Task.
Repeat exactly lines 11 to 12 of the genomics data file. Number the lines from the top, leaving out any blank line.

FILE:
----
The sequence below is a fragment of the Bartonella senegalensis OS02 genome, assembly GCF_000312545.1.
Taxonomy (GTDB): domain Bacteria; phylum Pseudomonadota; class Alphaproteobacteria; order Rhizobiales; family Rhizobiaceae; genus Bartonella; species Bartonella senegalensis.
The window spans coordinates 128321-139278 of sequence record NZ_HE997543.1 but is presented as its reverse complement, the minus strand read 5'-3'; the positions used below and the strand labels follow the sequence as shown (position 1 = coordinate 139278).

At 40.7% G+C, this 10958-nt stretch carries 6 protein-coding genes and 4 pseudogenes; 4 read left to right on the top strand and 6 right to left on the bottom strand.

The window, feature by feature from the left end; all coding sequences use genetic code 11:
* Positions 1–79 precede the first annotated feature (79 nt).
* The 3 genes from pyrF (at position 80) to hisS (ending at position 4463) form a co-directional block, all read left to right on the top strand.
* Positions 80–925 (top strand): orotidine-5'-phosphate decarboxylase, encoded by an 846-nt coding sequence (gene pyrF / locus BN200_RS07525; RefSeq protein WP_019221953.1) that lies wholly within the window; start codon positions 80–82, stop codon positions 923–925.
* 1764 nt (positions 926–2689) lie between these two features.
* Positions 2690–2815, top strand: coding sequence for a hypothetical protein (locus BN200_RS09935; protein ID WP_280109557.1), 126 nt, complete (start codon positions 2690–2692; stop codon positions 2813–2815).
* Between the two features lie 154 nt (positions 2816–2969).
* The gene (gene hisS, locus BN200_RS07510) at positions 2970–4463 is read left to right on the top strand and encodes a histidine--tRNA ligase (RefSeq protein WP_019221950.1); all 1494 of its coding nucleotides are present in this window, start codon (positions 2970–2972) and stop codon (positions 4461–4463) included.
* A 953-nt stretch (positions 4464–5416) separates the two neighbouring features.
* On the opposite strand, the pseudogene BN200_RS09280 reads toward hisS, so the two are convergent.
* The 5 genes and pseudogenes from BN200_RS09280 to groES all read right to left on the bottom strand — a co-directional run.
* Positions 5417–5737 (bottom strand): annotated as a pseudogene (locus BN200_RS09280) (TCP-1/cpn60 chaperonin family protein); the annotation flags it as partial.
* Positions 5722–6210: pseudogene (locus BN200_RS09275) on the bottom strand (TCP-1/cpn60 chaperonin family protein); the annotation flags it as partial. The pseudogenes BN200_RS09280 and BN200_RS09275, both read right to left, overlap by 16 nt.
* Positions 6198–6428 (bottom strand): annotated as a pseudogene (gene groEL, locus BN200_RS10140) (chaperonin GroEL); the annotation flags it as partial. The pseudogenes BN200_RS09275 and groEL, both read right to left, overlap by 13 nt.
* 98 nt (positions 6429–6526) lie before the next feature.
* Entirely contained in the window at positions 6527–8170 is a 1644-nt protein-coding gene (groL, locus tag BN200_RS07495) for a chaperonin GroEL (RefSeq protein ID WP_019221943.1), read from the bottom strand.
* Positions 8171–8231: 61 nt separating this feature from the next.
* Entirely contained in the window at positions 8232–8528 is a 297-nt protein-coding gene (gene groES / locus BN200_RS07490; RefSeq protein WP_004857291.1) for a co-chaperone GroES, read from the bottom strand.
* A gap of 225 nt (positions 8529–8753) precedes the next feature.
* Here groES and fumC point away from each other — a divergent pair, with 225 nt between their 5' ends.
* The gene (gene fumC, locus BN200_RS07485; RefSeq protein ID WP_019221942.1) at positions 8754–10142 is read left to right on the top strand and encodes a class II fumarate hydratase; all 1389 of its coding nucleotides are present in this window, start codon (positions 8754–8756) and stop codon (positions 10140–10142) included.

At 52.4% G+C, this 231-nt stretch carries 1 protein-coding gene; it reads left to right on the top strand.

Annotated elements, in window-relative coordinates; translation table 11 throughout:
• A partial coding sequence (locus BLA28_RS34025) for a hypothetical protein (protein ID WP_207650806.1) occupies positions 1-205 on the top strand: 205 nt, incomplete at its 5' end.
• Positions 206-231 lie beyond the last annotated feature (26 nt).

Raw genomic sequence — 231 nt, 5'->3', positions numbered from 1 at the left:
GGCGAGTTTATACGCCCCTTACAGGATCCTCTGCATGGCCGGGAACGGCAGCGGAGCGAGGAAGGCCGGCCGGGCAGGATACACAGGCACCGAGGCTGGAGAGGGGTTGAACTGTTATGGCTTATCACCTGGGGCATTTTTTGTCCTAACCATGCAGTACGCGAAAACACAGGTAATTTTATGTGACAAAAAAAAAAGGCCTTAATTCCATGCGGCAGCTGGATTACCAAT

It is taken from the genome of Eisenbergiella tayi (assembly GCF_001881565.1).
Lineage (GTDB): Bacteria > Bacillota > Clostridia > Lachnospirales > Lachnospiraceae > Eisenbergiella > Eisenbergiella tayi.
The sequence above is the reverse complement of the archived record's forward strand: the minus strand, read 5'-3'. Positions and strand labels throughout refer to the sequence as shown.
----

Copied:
* Between the two features lie 154 nt (positions 2816–2969).
* The gene (gene hisS, locus BN200_RS07510) at positions 2970–4463 is read left to right on the top strand and encodes a histidine--tRNA ligase (RefSeq protein WP_019221950.1); all 1494 of its coding nucleotides are present in this window, start codon (positions 2970–2972) and stop codon (positions 4461–4463) included.